Foreign Office Minister Mark Field visited the London office of the International Fund for Animal Welfare (IFAW) today for the official handover of 100 forensic fingerprinting kits to fight the illegal wildlife trade.
The kits, specially designed to lift fingerprints from ivory, have been donated by IFAW and will be distributed to countries attending the upcoming London Illegal Wildlife Trade Conference in October.
The new fingerprinting technique, developed by the Metropolitan Police and King’s College London, can reveal prints up to 28 days after poachers have touched the ivory, compared to the two or three days with current conventional powders. This will significantly increase the chances of identifying the criminals behind the illegal ivory trade.
The innovative technology will be used by law enforcement agencies around the world to test illegally traded wildlife products for fingerprints and bring criminals to justice. The Foreign Office has been working with IFAW to build links with priority countries and to share training and expertise with local law enforcement officers and rangers.
Foreign Office Minister Mark Field said:
These new fingerprinting kits are a fantastic example of British innovation and technology being used by law enforcement agencies around the world to put criminals involved in the illegal wildlife trade behind bars. The Foreign Office and IFAW have partnered up to distribute kits and boost training for rangers and police in countries in Africa and Asia already, and we hope these additional kits will be put to good use by those countries who will pledge to take action at our upcoming conference.
The illegal wildlife trade is devastating endangered species populations around the world, from the African elephant to the Asian pangolin. This is a serious organised crime, depriving local communities of sustainable livelihoods and lining the pockets of corrupt middlemen and criminal gangs. We must act now if we are to stop it in its tracks and save endangered species before it is too late.
These kits are already making a real difference in the fight against the illegal wildlife trade. When the original trial kit was put into use in Kenya, it helped to secure evidence in four cases, which ultimately resulted in 15 arrests, including five police officers, and the seizure of 11 elephant tusks and 50 pieces of worked ivory.
Philip Mansbridge, UK Director at IFAW, said:
These pioneering ivory fingerprinting kits will aid wildlife crime investigators on the frontline in Africa and Asia, providing them with an additional tool in their vital work to catch elephant poachers, thus helping to safeguard elephants and other threatened wildlife from poaching for future generations.
This ground-breaking new method of fingerprinting ivory uses a small-scale magnetic powder, meaning it is now possible to detect fingerprints on an elephant’s tusk for up to a month after it has been handled, as opposed to just 24-48 hours using traditional techniques.
Working with Kings College and the Metropolitan Police, IFAW has so far deployed around 100 ivory fingerprinting kits in 23 countries to help gather evidence to stop elephant poachers. This is just one part of IFAW’s global efforts to protect elephants and the places they call home. We are grateful to the Rt. Hon Mark Field MP and the Foreign and Commonwealth Office for helping us showcase and distribute these kits to attendees of the upcoming London Conference on the Illegal Wildlife Trade in October.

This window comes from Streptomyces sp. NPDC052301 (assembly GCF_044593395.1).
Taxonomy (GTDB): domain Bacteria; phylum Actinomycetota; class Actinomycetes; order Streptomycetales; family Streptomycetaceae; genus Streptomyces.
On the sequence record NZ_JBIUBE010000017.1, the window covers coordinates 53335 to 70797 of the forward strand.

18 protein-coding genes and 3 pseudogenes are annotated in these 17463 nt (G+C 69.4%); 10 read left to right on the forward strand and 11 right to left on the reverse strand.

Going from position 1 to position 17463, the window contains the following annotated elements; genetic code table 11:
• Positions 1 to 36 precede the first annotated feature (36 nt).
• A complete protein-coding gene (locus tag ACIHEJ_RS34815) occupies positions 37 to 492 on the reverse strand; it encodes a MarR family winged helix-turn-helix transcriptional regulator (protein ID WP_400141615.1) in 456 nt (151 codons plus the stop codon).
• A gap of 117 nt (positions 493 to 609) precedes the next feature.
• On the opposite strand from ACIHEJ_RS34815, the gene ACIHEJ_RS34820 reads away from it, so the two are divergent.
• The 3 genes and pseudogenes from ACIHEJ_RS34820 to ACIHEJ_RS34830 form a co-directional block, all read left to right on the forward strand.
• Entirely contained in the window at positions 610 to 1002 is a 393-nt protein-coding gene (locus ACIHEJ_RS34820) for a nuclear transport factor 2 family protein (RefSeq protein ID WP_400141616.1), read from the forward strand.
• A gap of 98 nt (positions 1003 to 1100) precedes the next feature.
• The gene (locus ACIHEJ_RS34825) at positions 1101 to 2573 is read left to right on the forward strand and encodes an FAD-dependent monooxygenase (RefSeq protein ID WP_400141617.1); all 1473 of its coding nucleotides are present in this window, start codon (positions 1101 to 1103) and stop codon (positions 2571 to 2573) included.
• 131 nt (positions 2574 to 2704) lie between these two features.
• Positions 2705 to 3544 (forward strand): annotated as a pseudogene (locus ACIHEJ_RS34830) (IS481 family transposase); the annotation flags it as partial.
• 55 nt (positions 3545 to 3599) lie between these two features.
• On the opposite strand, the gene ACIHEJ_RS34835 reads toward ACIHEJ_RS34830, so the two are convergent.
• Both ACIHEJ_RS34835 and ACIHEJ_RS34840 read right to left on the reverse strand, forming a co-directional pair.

Notes to editors
- The ivory fingerprinting kit was researched and developed by the Metropolitan Police Forensic Imaging Team and Fingerprinting Department and also with Dr Leon Barron from the Forensic Department at King’s College London, so is a London based partnership between the International Fund for Animal Welfare (IFAW), the Metropolitan Police and King’s College London.
- The success of the new kit relies on the reduction in size of the powder used, which requires less sweat residue for the powder to adhere to and enhances the marks, giving better definition. It is also inert and allows DNA samples to be taken from the fingerprints and could become a vital tool in stopping the illegal wildlife trade. Further tests have shown it also works on hippo ivory, polished rhino horn, lion and tiger teeth and claws and even pangolin scales.
- The illegal wildlife trade is a serious organised crime with revenues worth up to £17bn a year, more than the combined income of the Central African Republic, Liberia and Burundi.
- Around 20,000 African elephants are killed by poachers each year. Savanna elephant numbers have declined by a third from 2007 to 2014 and over 1,000 rhinos were poached in South Africa last year alone. Wildlife in many parts of Africa is at crisis levels.
- The UK will be hosting a conference on 11-12 October this year, bringing together leaders from both supply and demand countries so we can work together to stamp out the illegal wildlife trade for good. The conference will agree action to tackle IWT across three broad themes:
- Tackling IWT as a serious organised crime, including increasing collaboration across continents to tackle IWT-associated illicit financial flows and corruption;
- Building coalitions, particularly through increased engagement with the private sector, NGOs and academia, and;
- Closing markets, by sharing successful approaches for reducing the demand for illegal wildlife products, including ivory.